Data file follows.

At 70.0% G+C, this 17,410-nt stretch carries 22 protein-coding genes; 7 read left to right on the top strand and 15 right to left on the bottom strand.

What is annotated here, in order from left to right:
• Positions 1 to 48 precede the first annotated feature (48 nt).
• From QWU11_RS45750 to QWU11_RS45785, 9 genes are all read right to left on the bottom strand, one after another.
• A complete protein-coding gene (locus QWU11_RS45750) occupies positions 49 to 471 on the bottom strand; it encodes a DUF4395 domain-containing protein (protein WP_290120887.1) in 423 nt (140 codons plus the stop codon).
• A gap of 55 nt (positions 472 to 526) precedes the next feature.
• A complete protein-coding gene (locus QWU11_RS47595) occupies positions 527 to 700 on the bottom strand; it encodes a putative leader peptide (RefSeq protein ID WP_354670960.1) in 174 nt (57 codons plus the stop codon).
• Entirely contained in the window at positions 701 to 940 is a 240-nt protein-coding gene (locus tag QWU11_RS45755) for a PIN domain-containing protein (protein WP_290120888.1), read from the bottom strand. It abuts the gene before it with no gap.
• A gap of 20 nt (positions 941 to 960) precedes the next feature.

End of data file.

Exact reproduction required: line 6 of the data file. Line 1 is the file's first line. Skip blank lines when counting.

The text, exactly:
• A gap of 55 nt (positions 472 to 526) precedes the next feature.